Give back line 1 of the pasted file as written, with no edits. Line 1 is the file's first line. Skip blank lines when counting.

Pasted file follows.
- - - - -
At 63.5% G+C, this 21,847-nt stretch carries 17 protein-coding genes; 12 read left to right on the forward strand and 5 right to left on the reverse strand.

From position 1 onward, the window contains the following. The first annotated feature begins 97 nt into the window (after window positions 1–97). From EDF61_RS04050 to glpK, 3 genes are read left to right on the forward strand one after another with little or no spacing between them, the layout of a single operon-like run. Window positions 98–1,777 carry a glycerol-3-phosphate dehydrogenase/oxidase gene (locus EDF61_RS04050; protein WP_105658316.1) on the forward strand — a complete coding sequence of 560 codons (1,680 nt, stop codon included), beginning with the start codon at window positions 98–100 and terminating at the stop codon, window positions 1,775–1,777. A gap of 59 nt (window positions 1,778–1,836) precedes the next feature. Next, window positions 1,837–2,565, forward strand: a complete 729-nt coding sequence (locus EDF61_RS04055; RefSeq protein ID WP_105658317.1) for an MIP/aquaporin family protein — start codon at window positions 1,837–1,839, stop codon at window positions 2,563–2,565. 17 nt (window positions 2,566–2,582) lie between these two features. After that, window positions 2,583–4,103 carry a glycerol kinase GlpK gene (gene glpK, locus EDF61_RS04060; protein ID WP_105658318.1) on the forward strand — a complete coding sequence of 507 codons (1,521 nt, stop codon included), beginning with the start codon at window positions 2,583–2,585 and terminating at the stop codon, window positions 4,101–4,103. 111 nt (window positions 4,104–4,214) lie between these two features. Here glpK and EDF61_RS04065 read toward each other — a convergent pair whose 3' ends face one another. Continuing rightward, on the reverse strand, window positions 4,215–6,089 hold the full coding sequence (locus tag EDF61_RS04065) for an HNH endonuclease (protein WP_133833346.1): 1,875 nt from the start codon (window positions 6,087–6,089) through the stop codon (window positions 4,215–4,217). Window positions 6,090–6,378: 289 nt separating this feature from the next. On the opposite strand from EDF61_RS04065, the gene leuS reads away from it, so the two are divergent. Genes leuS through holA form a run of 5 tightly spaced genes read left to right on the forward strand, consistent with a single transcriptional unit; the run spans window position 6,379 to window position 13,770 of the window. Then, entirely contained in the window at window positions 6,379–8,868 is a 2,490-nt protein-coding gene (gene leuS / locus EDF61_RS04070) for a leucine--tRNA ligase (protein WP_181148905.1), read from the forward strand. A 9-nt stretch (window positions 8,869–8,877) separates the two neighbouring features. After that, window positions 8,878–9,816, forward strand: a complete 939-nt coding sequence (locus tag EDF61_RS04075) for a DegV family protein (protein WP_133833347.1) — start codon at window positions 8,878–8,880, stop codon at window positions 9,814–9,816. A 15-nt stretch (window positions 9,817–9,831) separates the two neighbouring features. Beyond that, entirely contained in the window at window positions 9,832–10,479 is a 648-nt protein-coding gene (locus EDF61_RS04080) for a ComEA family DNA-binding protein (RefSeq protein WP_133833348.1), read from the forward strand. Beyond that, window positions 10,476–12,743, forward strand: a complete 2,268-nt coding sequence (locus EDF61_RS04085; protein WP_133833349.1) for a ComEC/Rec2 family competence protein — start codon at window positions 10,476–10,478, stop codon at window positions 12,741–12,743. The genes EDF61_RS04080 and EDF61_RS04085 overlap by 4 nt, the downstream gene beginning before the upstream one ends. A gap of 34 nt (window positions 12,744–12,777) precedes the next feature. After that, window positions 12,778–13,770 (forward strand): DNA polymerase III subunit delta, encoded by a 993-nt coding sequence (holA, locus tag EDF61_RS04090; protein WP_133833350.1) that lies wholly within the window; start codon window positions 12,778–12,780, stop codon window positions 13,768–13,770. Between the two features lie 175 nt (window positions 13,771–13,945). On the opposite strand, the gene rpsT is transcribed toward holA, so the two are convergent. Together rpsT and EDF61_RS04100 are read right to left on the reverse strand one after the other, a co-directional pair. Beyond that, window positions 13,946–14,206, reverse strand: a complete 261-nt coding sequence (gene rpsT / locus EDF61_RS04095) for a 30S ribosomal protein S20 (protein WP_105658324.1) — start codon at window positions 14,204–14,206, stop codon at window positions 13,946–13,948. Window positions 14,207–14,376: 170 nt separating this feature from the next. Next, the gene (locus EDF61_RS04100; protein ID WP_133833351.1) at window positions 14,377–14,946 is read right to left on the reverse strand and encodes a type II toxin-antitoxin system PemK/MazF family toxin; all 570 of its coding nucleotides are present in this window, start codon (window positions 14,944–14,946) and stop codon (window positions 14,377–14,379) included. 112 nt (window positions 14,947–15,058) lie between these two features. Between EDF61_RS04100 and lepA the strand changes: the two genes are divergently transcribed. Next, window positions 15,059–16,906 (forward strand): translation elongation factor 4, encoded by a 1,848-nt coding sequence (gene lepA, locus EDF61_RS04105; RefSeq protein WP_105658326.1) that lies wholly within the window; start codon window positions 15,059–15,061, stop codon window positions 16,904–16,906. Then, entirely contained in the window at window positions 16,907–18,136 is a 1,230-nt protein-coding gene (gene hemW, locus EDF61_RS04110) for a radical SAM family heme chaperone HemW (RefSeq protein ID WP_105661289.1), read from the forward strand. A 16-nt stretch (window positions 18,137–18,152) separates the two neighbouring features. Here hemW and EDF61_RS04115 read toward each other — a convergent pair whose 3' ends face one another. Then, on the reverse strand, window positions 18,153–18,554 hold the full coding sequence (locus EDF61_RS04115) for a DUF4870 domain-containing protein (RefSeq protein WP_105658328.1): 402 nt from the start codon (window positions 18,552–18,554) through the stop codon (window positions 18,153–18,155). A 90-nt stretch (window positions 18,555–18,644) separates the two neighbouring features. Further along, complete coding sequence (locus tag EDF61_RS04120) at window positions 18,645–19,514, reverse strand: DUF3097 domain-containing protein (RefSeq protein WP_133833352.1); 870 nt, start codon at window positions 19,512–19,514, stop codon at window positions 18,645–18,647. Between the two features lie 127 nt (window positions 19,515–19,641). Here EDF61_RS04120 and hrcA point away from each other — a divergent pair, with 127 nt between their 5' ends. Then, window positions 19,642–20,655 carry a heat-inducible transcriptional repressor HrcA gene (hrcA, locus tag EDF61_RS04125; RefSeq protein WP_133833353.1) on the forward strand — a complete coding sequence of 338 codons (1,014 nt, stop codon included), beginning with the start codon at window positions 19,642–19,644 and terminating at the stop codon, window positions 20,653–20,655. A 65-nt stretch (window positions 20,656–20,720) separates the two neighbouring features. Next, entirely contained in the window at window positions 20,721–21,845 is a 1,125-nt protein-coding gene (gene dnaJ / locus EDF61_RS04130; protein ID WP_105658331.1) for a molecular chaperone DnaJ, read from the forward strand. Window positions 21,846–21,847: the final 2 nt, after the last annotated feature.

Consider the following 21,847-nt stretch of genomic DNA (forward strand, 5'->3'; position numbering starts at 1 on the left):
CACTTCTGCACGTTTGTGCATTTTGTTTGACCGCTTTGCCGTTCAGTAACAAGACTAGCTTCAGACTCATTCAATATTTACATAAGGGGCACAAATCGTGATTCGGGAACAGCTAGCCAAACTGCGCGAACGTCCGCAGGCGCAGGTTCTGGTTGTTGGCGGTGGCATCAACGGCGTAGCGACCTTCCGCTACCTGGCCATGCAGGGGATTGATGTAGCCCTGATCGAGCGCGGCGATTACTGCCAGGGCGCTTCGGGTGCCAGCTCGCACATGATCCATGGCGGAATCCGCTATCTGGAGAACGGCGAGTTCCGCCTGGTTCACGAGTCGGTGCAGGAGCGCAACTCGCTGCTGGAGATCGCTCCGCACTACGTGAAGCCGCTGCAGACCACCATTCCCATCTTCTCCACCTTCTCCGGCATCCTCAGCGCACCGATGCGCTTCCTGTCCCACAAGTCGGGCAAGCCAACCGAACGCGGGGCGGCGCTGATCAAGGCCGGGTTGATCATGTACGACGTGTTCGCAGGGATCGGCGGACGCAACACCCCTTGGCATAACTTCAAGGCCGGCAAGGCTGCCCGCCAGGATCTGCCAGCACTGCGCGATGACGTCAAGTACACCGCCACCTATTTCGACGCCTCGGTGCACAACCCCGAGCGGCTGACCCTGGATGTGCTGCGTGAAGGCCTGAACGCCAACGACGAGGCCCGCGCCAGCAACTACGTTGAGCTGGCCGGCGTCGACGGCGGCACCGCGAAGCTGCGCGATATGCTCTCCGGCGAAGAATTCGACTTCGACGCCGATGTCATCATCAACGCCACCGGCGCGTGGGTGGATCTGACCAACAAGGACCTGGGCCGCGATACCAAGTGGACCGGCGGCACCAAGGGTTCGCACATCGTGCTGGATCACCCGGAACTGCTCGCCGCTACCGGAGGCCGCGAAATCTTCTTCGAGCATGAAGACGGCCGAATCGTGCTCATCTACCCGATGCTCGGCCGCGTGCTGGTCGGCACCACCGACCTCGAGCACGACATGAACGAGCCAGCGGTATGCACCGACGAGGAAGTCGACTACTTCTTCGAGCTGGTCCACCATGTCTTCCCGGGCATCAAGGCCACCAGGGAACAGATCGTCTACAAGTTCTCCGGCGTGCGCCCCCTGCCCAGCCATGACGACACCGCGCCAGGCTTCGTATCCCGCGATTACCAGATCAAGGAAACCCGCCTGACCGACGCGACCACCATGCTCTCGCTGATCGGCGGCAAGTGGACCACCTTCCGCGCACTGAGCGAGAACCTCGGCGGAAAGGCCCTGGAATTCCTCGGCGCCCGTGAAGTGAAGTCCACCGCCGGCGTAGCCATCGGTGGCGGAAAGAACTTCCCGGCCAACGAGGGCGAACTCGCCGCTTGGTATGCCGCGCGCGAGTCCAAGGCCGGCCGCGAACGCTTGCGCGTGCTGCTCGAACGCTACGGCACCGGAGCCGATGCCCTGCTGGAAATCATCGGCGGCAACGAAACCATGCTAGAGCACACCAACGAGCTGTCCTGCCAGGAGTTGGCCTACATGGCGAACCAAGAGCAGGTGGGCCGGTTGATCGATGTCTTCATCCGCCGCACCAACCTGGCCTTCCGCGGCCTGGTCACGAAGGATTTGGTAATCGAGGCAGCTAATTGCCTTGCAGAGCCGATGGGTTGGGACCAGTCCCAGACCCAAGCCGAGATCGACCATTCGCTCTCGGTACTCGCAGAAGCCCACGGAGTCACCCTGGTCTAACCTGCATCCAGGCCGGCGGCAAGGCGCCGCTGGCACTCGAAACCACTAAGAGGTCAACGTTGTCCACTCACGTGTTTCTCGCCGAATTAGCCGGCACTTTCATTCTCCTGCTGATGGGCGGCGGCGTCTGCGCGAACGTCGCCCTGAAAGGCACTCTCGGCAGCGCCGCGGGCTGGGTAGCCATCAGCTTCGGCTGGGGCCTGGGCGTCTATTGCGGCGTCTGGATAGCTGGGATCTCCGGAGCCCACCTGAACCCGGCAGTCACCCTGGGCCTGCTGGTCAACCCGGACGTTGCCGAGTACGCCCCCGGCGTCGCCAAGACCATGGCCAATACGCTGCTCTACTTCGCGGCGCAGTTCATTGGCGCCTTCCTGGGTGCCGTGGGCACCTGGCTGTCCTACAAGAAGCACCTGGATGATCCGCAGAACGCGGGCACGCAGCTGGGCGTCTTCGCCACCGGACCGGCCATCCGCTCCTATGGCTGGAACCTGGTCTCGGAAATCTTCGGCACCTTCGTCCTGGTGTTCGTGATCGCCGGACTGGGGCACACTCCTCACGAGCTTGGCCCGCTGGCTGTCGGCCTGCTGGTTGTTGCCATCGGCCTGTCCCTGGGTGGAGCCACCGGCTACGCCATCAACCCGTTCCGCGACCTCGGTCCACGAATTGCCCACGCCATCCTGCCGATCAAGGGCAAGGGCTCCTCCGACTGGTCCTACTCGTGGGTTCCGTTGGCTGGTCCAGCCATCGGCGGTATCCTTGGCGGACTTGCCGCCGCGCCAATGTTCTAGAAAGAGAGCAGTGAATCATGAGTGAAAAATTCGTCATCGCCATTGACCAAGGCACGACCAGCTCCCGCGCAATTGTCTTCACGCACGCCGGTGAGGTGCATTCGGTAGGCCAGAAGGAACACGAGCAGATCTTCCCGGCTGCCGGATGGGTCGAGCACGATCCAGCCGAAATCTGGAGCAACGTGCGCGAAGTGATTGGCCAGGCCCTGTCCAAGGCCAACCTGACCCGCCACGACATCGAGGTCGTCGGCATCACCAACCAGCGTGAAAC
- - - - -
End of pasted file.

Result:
At 63.5% G+C, this 21,847-nt stretch carries 17 protein-coding genes; 12 read left to right on the forward strand and 5 right to left on the reverse strand.